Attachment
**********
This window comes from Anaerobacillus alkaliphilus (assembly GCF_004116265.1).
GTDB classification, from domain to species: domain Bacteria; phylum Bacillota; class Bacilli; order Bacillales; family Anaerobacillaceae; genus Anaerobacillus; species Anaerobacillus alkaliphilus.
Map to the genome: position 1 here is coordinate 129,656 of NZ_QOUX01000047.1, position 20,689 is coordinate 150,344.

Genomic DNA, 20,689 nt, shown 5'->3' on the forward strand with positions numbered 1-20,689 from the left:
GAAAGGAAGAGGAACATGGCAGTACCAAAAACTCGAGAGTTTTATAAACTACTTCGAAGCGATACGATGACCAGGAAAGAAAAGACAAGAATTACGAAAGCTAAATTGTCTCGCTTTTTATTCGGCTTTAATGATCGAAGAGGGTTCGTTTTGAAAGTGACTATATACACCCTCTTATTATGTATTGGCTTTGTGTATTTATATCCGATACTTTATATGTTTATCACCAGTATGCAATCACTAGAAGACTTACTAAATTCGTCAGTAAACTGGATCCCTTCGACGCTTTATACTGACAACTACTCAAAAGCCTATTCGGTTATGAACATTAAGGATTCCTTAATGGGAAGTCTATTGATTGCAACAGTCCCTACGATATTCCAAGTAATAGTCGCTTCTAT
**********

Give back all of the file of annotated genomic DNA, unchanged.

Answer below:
This window comes from Anaerobacillus alkaliphilus (assembly GCF_004116265.1).
GTDB classification, from domain to species: domain Bacteria; phylum Bacillota; class Bacilli; order Bacillales; family Anaerobacillaceae; genus Anaerobacillus; species Anaerobacillus alkaliphilus.
Map to the genome: position 1 here is coordinate 129,656 of NZ_QOUX01000047.1, position 20,689 is coordinate 150,344.

Genomic DNA, 20,689 nt, shown 5'->3' on the forward strand with positions numbered 1-20,689 from the left:
GAAAGGAAGAGGAACATGGCAGTACCAAAAACTCGAGAGTTTTATAAACTACTTCGAAGCGATACGATGACCAGGAAAGAAAAGACAAGAATTACGAAAGCTAAATTGTCTCGCTTTTTATTCGGCTTTAATGATCGAAGAGGGTTCGTTTTGAAAGTGACTATATACACCCTCTTATTATGTATTGGCTTTGTGTATTTATATCCGATACTTTATATGTTTATCACCAGTATGCAATCACTAGAAGACTTACTAAATTCGTCAGTAAACTGGATCCCTTCGACGCTTTATACTGACAACTACTCAAAAGCCTATTCGGTTATGAACATTAAGGATTCCTTAATGGGAAGTCTATTGATTGCAACAGTCCCTACGATATTCCAAGTAATAGTCGCTTCTAT